These past weeks I have had some pleasant early morning modelling sessions, building a GWR covered float for my early 1900s setting.
The model was built using two drawings in Great Western Horse Power by Janet Russel (figs 180 and 182) and a photo in Great Western Way p.163 (original edition). I was a bit slow to discover that there are variations between the drawings and the photo. The prototype is not in the GWR diagram book for horse-drawn carriages, but is arguably a variant of the E5 diagram (see GWR Goods Cartage Vol 1 by Tony Atkins).
I say 'scratchbuilt', but the wheels are from an Arch Laser kit for another wagon (see discussion here). They conveniently represent the correct 4'6" diameter 14 spoke pattern used by the GWR in earlier days.
Although just a lowly float, the prototype had a certain Victorian elegance in the design. Like all floats, they had cranked axels to allow for a low floor and thereby easier loading of goods.
The hoop sticks for the tilt were formed over a jig, stuck on with duct tape and dunked in boiling water.
The drawings show the tilt with vertical sides and a curved top. The wagon in the reference photo suggests a rounder shape. I initially concluded that this was an optical illusion. In retrospect I am not so sure.
The shafts were also nicked from the Arch Laser kit. They are flat as they come, but on my prototype they have a curve so I rolled them with a round scalpel, and modifed them to allow proper fixing to the body.
The shafts had extended mounting plates/irons along the side of the wagon. Mine are a bit over scale.
The springs were cut on my Silhouette. A rough outline was enough as the wheels obscure the details.
The brake design seems to have varied on these vehicles. The reference photo shows a somewhat crude external design, operated by a lever from the front, so I imitated this.
For the painting, I followed Tony Atkins who in GWR Goods Cartage Vol 1 states: "According to the Railway Magazine, at the turn of the 19th/20th centuries GW horse lorries for delivering goods had red wheels, shafts and framing, while horse-drawn vans used for collecting and delivering passenger train parcels were painted chocolate all over [...] In 1909 horse vans were also given the same red shafts and wheels as lorries." Although floats sometimes doubled as parcels vans at rural stations, they were first and foremost intended for goods cartage, so I opted for red wheels, springs and shafts for my early 1900s period. As an aside, I'm never entirely confident about livery references in the Railway Magazine of the 1900s, but that is another story.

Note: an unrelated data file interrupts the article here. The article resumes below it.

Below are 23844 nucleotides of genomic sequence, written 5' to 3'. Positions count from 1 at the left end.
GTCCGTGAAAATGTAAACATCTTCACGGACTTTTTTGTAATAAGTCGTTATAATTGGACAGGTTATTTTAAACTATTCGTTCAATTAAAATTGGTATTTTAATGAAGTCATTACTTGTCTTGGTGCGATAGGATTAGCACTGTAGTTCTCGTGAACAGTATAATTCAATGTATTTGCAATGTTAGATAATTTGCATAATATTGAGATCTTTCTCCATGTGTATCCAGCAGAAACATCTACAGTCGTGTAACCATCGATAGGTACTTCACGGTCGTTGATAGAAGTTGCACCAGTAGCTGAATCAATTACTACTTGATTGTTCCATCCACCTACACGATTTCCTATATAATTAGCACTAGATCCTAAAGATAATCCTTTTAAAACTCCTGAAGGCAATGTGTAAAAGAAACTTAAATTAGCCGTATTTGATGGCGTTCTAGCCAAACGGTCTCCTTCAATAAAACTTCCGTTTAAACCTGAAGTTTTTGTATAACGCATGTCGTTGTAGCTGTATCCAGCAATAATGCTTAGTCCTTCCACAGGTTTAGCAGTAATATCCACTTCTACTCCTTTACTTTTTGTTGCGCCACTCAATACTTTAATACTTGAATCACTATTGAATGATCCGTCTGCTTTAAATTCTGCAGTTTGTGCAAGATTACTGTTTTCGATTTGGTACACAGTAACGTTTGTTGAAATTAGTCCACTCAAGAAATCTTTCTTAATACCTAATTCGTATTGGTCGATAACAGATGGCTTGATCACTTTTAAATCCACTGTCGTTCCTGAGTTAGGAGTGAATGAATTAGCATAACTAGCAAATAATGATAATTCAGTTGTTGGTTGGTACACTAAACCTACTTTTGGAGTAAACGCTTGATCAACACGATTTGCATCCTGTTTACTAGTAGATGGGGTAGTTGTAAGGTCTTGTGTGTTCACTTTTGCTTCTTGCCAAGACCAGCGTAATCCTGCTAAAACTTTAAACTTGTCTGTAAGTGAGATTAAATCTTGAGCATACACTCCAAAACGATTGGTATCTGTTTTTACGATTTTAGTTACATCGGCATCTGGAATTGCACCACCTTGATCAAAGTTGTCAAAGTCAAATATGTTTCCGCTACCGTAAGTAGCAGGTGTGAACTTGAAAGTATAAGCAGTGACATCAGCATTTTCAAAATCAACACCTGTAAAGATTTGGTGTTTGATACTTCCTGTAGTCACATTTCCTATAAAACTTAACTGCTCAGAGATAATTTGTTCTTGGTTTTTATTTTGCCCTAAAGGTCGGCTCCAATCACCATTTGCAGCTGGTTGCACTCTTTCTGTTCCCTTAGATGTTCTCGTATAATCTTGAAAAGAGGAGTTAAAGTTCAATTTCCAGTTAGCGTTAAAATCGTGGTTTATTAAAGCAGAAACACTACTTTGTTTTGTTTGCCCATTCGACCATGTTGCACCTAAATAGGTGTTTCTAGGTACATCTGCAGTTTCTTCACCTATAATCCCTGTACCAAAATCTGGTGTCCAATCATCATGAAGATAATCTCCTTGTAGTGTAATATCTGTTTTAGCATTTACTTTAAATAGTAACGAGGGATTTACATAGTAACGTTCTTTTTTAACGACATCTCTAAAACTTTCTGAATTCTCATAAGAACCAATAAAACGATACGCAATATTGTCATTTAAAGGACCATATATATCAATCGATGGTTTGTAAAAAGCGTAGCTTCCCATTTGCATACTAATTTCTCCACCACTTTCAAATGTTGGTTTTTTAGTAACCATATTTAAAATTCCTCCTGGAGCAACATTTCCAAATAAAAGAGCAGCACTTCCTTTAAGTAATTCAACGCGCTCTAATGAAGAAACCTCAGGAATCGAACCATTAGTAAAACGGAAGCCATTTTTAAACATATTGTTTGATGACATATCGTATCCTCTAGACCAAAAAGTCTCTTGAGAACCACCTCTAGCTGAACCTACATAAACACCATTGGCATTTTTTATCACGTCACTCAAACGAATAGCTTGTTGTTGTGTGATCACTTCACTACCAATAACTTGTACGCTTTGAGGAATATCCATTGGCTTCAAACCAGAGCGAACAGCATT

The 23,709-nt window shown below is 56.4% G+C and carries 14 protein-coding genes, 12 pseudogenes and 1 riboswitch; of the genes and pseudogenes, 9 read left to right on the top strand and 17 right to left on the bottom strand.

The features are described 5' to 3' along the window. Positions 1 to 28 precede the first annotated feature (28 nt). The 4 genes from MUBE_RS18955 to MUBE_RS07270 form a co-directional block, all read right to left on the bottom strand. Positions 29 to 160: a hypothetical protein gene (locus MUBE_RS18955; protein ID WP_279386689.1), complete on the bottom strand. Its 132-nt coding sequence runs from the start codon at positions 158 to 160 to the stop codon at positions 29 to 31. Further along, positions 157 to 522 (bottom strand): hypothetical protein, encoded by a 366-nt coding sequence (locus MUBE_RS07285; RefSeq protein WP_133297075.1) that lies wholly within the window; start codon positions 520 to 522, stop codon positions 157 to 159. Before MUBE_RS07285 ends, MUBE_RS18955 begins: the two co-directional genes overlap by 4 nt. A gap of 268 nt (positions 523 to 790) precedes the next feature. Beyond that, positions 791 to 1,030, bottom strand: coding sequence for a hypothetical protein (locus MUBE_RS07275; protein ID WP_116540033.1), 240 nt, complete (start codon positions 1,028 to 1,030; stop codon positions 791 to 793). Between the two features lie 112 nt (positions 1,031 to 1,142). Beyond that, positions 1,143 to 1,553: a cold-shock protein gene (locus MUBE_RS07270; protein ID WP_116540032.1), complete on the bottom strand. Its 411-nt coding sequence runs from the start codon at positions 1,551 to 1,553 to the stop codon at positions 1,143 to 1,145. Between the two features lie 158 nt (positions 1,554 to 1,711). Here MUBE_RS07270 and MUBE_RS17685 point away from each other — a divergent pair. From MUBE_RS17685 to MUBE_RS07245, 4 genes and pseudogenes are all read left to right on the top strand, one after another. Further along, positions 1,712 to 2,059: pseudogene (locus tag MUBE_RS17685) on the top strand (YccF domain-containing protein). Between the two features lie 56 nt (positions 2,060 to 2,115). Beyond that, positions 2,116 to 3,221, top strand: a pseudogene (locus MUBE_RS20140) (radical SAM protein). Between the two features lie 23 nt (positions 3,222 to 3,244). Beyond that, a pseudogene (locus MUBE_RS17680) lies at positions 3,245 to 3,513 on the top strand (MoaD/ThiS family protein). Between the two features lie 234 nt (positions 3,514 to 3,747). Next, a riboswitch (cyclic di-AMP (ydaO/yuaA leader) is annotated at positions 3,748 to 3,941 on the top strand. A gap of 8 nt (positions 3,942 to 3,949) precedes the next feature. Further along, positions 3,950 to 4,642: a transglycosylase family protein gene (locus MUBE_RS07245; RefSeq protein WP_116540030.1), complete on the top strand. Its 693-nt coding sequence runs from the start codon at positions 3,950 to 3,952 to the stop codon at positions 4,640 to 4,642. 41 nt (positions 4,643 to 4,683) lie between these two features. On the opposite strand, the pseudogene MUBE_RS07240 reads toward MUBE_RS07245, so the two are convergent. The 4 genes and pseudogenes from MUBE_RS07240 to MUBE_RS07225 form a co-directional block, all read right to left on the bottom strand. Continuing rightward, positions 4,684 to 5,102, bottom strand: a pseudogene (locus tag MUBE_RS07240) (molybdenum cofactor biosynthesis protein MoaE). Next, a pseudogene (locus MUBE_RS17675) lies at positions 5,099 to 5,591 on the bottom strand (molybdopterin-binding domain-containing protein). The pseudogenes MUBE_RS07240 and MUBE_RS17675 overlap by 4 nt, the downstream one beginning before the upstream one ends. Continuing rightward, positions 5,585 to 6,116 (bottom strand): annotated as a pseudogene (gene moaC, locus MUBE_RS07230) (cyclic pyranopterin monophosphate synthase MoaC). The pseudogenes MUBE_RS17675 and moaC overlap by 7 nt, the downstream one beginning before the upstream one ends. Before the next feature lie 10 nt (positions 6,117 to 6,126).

Then along came Charlie, new to the GWR stables. Young and hopeful, he dreamt of a career in tap dancing and an endless supply of Cheese & Cucumber sandwiches.
We quickly put an end to that! Here he is being modified with extra harness.
I modelled the harness so that it loosely indicates the method used to pull fixed-shaft wagons, while also allowing the wagon to rest on the back of the now disillusioned Charlie. This solved the problem of balancing a one-axle vehicle.
The tilt was made from plain paper, with the lettering copied from the reference photo. Period photos show that tilts of this type were very taut, with the impression of the hoop sticks sometimes showing through. To indicate this I wetted the paper and formed it around the hoop sticks.
The tarp was then varnished several times, and holes punched in the sides to emulate how it was fixed in place. I wish I had used the number of a wagon that hadn't been photographed, as that would have solved the problem of inconsistencies between the drawings and the reference photo!
The reference photo shows two thin and rather unsightly boards along the sides of the tilt, presumably to pin it down further and stabilise it. I made them from masking tape.
The lettering in the reference photo shows a style used during the 1890s (sometimes with, sometimes without the "Co."). I pieced it together from a couple of photos using this style.
The tilt had separate protective tarps fitted on the inside of the hoops at the front and rear. Again, these were simply made from paper. Photos suggest that in daily practice the rear "flap" on horsedrawn vehicles was often secured in half-open or fully open position.
Lastly the wheels hubs were fitted, made from a styrene tube and filled with putty.
So that's it. I won’t be fitting reins at this point, as I have to set up my layouts every time I want to run trains, so reins are just not practical. In this view you can see that the wheels are Lasercut, but it's OK from normal viewing distance.
There are photos of fixed-shaft vehicles resting like this in GWR yards. Smaller carts without a tilt were sometimes, er, tilted the other way.
By and large, Charlie appears to have accepted his fate. Though sometimes, out of the corner of my eye, I can see him doing a secret little tap dance.
Lastly a view of the horsedrawn GWR fleet at Farthing as it currently appears. So much for corporate identity!